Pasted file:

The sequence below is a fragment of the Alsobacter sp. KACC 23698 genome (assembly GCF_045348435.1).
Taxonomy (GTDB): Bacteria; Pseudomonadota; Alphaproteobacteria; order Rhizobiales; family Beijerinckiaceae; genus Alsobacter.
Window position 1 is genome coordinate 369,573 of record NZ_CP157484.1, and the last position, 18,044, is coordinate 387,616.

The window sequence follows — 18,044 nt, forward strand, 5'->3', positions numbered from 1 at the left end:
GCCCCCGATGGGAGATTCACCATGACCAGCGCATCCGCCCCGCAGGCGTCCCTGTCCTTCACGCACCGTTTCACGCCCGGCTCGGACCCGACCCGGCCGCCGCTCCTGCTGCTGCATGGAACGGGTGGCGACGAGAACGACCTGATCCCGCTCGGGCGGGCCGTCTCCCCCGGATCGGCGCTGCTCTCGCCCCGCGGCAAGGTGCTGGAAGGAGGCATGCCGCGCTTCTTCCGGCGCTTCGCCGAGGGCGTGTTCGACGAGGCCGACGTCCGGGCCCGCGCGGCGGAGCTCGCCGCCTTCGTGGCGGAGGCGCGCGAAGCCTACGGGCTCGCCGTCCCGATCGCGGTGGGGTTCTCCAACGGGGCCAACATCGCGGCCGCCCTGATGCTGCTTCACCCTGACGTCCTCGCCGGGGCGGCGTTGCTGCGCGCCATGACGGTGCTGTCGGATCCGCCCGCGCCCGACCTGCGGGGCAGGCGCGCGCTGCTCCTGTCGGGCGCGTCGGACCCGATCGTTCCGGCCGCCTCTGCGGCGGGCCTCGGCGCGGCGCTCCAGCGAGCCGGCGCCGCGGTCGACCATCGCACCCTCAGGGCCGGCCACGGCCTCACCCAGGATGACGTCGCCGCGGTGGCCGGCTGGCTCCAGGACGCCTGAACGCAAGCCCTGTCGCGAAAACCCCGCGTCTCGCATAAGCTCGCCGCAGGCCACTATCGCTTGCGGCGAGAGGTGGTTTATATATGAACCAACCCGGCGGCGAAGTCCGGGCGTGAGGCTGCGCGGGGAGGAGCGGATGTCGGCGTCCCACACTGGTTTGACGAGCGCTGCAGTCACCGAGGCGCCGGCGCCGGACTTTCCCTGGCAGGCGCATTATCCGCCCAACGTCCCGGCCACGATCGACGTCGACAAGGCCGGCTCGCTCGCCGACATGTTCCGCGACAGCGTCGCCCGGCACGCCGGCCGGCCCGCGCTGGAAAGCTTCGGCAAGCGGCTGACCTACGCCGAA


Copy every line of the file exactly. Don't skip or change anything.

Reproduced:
The sequence below is a fragment of the Alsobacter sp. KACC 23698 genome (assembly GCF_045348435.1).
Taxonomy (GTDB): Bacteria; Pseudomonadota; Alphaproteobacteria; order Rhizobiales; family Beijerinckiaceae; genus Alsobacter.
Window position 1 is genome coordinate 369,573 of record NZ_CP157484.1, and the last position, 18,044, is coordinate 387,616.

The window sequence follows — 18,044 nt, forward strand, 5'->3', positions numbered from 1 at the left end:
GCCCCCGATGGGAGATTCACCATGACCAGCGCATCCGCCCCGCAGGCGTCCCTGTCCTTCACGCACCGTTTCACGCCCGGCTCGGACCCGACCCGGCCGCCGCTCCTGCTGCTGCATGGAACGGGTGGCGACGAGAACGACCTGATCCCGCTCGGGCGGGCCGTCTCCCCCGGATCGGCGCTGCTCTCGCCCCGCGGCAAGGTGCTGGAAGGAGGCATGCCGCGCTTCTTCCGGCGCTTCGCCGAGGGCGTGTTCGACGAGGCCGACGTCCGGGCCCGCGCGGCGGAGCTCGCCGCCTTCGTGGCGGAGGCGCGCGAAGCCTACGGGCTCGCCGTCCCGATCGCGGTGGGGTTCTCCAACGGGGCCAACATCGCGGCCGCCCTGATGCTGCTTCACCCTGACGTCCTCGCCGGGGCGGCGTTGCTGCGCGCCATGACGGTGCTGTCGGATCCGCCCGCGCCCGACCTGCGGGGCAGGCGCGCGCTGCTCCTGTCGGGCGCGTCGGACCCGATCGTTCCGGCCGCCTCTGCGGCGGGCCTCGGCGCGGCGCTCCAGCGAGCCGGCGCCGCGGTCGACCATCGCACCCTCAGGGCCGGCCACGGCCTCACCCAGGATGACGTCGCCGCGGTGGCCGGCTGGCTCCAGGACGCCTGAACGCAAGCCCTGTCGCGAAAACCCCGCGTCTCGCATAAGCTCGCCGCAGGCCACTATCGCTTGCGGCGAGAGGTGGTTTATATATGAACCAACCCGGCGGCGAAGTCCGGGCGTGAGGCTGCGCGGGGAGGAGCGGATGTCGGCGTCCCACACTGGTTTGACGAGCGCTGCAGTCACCGAGGCGCCGGCGCCGGACTTTCCCTGGCAGGCGCATTATCCGCCCAACGTCCCGGCCACGATCGACGTCGACAAGGCCGGCTCGCTCGCCGACATGTTCCGCGACAGCGTCGCCCGGCACGCCGGCCGGCCCGCGCTGGAAAGCTTCGGCAAGCGGCTGACCTACGCCGAA